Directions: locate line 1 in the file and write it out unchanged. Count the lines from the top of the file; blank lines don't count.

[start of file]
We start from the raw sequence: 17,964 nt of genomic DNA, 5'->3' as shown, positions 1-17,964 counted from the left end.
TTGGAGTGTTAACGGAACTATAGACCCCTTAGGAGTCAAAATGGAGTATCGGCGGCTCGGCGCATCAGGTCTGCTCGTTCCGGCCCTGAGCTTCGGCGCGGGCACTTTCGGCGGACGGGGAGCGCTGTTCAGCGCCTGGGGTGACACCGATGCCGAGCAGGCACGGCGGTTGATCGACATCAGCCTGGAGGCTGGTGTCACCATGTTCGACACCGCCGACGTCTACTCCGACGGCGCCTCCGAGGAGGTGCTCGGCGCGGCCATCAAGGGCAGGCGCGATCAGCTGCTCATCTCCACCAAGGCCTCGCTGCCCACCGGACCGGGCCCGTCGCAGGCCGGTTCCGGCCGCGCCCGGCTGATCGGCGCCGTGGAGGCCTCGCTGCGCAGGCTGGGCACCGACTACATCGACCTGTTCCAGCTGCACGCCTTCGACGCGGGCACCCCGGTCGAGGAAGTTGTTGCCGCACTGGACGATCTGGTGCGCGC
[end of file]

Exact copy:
We start from the raw sequence: 17,964 nt of genomic DNA, 5'->3' as shown, positions 1-17,964 counted from the left end.